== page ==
As procurement adopts greater process automation and collects greater volumes of business intelligence data, it will become even more important – and challenging – to find the right mix of talent to locate, harness, interpret, and communicate the meaning of all this information. Indeed, a majority of Chief Procurement Officers (57%) who recently participated in Ardent’s most recent research study indicate that staff/talent constraints are a challenge for them in 2014 and beyond. Ardent Partners expect this challenge to grow, particularly as procurement organizations move away from manual, paper-based systems and processes towards automated, electronic systems and processes that are becoming ever more common within the Internet of Things. As a result, Chief Procurement Officers will place an even higher premium on technological skills, particularly in data warehousing and analysis. Whereas before, a CPO may have wanted an MBA with a passion for procurement, now he or she may want a data scientist who can build them a dashboard and fuse all of the data streams.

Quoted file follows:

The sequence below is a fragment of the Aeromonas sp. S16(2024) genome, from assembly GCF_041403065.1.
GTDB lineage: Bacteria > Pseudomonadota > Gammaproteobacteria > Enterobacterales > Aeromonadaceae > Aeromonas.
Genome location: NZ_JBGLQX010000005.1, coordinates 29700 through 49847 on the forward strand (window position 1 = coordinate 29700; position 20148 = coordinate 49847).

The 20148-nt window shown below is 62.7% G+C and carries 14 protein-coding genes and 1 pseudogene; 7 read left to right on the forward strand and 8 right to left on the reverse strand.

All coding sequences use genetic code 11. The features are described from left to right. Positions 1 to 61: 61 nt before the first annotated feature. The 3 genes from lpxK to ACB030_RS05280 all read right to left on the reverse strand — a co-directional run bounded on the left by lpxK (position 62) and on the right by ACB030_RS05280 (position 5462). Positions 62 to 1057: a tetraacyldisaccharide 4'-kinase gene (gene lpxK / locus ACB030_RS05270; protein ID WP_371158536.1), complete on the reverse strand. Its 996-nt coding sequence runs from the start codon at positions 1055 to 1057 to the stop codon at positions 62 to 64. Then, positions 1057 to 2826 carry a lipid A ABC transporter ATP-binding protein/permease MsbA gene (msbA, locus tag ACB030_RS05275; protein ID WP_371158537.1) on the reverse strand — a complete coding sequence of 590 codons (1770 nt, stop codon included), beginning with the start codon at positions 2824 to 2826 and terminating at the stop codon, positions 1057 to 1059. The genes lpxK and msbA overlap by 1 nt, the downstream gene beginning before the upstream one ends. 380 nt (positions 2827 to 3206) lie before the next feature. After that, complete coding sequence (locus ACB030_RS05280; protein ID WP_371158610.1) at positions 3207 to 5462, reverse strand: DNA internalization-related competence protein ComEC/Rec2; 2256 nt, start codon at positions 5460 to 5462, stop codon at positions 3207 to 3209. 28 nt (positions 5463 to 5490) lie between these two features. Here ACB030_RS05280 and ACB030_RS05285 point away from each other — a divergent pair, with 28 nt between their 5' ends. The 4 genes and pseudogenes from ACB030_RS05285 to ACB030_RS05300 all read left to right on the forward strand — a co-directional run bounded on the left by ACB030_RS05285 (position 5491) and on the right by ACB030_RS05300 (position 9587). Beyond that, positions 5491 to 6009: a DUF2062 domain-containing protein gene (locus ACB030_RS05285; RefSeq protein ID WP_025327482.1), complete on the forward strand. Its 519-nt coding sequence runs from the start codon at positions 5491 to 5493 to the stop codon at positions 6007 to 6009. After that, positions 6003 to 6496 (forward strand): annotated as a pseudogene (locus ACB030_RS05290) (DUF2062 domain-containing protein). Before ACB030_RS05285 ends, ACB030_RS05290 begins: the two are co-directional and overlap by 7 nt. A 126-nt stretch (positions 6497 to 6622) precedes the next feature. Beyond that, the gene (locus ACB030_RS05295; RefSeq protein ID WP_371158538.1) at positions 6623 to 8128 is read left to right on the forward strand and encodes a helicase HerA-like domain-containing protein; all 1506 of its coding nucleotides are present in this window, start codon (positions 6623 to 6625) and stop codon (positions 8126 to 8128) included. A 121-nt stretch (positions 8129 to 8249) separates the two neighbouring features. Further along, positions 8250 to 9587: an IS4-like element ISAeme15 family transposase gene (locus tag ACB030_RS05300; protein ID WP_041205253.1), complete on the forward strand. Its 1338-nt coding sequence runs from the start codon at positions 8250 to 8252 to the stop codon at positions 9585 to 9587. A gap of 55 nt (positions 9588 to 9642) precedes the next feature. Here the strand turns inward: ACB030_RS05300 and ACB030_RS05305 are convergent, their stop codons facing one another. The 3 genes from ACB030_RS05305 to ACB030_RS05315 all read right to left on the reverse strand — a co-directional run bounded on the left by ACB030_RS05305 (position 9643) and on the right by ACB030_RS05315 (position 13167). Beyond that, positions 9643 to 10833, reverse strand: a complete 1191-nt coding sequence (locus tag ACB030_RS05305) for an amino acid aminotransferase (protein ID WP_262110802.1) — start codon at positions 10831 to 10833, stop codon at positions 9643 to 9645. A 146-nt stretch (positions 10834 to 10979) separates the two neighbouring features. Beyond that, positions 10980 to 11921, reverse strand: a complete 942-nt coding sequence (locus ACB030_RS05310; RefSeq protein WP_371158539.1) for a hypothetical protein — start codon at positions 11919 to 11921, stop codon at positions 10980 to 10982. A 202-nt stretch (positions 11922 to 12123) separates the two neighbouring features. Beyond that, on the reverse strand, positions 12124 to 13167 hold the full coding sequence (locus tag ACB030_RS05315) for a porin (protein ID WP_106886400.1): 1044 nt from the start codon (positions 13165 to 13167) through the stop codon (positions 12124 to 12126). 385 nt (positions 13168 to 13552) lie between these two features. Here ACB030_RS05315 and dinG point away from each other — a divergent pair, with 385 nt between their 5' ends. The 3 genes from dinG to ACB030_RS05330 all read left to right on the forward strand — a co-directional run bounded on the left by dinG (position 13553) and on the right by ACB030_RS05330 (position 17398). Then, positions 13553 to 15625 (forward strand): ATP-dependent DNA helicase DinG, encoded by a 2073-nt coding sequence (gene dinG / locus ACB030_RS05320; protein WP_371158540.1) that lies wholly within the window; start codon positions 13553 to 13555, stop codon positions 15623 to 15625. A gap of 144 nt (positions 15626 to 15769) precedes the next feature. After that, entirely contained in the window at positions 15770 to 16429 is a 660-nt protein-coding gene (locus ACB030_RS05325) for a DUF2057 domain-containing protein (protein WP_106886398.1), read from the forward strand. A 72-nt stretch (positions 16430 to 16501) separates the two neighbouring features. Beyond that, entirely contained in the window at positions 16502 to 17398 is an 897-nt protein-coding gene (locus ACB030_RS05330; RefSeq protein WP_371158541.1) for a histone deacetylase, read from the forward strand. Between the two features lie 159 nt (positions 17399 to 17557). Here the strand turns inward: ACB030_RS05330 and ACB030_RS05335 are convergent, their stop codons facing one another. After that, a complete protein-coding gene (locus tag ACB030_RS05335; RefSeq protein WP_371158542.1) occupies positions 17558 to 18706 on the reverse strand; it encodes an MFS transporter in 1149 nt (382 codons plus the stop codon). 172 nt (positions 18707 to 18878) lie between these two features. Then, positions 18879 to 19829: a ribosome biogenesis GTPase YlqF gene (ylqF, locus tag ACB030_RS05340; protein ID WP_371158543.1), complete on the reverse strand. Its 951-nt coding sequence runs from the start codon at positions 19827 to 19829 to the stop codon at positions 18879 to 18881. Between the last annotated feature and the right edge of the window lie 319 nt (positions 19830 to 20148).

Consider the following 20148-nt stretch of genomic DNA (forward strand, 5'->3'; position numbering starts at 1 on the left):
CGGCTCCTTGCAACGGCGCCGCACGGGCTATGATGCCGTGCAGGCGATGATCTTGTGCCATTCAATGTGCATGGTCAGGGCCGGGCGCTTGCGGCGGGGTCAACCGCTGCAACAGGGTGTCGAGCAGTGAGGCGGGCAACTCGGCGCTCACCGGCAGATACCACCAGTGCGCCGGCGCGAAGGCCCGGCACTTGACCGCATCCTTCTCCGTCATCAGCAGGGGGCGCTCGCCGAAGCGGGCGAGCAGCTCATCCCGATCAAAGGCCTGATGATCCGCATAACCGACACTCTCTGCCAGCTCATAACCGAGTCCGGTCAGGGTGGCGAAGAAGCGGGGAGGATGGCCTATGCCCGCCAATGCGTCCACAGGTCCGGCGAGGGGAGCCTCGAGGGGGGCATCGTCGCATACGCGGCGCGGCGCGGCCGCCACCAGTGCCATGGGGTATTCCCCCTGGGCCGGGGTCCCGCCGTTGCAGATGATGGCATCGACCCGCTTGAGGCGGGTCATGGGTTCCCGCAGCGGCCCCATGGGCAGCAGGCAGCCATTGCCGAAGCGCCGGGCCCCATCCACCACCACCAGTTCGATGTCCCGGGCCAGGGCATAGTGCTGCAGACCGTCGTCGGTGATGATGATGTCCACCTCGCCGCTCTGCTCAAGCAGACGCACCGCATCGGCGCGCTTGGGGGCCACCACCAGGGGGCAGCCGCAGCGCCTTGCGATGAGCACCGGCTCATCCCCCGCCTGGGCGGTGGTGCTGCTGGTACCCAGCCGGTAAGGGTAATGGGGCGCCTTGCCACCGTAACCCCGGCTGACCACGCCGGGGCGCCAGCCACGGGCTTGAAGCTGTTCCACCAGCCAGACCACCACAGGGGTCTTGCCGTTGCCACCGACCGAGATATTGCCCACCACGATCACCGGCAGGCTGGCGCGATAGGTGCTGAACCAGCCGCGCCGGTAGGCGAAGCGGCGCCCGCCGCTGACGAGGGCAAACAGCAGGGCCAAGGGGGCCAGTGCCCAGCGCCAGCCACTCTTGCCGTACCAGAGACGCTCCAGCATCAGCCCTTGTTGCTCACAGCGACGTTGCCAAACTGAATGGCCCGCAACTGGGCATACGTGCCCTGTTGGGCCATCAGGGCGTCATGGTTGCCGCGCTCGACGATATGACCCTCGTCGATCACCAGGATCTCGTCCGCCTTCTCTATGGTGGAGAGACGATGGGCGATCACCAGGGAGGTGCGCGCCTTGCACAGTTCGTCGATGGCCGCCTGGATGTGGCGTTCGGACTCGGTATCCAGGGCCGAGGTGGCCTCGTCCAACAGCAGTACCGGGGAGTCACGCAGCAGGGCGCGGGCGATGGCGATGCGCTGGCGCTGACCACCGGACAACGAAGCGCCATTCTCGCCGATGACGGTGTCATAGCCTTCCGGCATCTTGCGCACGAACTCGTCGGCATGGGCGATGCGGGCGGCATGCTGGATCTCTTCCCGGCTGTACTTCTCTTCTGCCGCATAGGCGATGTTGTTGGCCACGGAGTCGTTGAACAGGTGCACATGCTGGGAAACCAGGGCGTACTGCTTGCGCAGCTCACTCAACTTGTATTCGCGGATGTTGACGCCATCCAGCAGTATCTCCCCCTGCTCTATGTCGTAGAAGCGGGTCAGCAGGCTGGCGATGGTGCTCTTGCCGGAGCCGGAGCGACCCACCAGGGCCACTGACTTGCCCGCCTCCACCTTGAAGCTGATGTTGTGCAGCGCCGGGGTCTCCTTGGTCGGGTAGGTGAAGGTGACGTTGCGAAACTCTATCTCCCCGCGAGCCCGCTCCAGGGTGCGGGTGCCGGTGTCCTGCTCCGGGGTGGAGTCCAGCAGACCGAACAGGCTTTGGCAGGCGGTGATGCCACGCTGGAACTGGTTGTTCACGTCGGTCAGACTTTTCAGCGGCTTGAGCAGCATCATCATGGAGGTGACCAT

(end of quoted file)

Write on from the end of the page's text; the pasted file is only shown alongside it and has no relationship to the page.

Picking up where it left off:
It may be too soon to forecast how far and wide the Internet of Things will affect procurement operations. Those that can afford to upgrade their systems and processes to accommodate the Internet of Things stand to automate much of their processes and gain greater bandwidth for their teams, allowing them to become more strategic in their approach. But these teams should also be ready for streams of data that will flow into their organizations. If procurement cannot harness the power of Big Data, it may not maximize the true value of the Internet of Things.